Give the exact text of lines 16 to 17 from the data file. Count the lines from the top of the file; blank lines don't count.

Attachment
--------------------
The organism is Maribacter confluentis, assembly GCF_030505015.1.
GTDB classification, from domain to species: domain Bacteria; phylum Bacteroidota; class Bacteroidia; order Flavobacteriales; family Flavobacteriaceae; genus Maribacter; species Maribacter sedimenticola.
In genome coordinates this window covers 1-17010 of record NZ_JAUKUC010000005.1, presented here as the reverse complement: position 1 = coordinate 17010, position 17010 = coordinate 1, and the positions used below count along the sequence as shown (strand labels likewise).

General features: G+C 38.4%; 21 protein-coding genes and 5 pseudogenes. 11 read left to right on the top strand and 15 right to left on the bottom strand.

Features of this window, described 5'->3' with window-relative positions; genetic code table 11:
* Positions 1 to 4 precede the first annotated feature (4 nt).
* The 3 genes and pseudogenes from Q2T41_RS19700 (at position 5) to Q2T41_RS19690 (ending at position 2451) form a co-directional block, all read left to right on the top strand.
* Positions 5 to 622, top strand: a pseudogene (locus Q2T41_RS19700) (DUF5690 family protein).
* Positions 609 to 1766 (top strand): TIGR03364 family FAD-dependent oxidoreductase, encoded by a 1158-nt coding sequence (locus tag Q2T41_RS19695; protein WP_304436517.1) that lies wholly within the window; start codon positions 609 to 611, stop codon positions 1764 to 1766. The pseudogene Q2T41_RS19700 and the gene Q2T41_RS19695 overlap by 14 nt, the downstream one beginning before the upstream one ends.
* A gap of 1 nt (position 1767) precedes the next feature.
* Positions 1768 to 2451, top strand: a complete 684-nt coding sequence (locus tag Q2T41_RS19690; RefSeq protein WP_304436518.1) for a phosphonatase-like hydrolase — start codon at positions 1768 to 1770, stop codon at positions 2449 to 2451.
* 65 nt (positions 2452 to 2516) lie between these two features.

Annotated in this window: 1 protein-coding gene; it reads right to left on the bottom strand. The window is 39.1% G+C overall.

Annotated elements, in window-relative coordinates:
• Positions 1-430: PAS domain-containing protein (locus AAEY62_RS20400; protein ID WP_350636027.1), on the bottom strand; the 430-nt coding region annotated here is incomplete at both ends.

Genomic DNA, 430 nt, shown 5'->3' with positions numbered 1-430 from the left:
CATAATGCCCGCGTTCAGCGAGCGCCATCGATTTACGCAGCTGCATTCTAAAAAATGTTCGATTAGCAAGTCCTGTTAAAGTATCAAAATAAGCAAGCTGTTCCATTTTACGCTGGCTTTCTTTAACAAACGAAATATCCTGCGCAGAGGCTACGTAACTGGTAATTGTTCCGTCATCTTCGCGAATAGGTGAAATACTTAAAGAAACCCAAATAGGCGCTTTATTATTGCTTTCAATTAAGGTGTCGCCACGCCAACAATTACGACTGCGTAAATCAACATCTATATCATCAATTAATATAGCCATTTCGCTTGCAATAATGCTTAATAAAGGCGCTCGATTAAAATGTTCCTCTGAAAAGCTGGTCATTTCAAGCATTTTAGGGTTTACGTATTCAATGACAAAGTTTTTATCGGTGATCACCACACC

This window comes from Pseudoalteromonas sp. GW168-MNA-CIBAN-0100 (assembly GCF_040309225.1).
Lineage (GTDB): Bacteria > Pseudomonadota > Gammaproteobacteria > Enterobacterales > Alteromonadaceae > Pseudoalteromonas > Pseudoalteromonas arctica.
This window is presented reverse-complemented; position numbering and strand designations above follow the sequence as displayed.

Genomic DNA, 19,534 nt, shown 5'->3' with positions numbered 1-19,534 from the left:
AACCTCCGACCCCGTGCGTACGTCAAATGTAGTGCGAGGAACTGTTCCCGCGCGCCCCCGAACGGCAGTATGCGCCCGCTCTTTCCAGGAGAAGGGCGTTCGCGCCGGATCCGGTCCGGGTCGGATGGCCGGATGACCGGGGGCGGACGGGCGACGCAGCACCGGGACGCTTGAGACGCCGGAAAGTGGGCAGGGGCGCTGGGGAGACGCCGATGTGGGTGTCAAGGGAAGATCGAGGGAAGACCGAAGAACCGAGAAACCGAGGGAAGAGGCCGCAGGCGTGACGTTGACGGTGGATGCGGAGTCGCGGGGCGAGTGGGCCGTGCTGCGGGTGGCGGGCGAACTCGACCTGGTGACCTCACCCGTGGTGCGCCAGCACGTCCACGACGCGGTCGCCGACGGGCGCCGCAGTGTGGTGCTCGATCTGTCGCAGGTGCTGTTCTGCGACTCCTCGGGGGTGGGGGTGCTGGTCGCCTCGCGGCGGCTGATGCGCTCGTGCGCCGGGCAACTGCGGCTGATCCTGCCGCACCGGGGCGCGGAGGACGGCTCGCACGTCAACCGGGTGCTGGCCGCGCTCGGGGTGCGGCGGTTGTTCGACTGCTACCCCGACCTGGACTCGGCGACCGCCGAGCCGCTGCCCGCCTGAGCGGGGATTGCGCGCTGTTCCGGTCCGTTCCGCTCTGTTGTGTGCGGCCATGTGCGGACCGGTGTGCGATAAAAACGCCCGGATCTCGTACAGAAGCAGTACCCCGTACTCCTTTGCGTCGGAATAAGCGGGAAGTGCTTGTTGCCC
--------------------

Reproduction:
Genomic DNA, 430 nt, shown 5'->3' with positions numbered 1-430 from the left:
CATAATGCCCGCGTTCAGCGAGCGCCATCGATTTACGCAGCTGCATTCTAAAAAATGTTCGATTAGCAAGTCCTGTTAAAGTATCAAAATAAGCAAGCTGTTCCATTTTACGCTGGCTTTCTTTAACAAACGAAATATCCTGCGCAGAGGCTACGTAACTGGTAATTGTTCCGTCATCTTCGCGAATAGGTGAAATACTTAAAGAAACCCAAATAGGCGCTTTATTATTGCTTTCAATTAAGGTGTCGCCACGCCAACAATTACGACTGCGTAAATCAACATCTATATCATCAATTAATATAGCCATTTCGCTTGCAATAATGCTTAATAAAGGCGCTCGATTAAAATGTTCCTCTGAAAAGCTGGTCATTTCAAGCATTTTAGGGTTTACGTATTCAATGACAAAGTTTTTATCGGTGATCACCACACC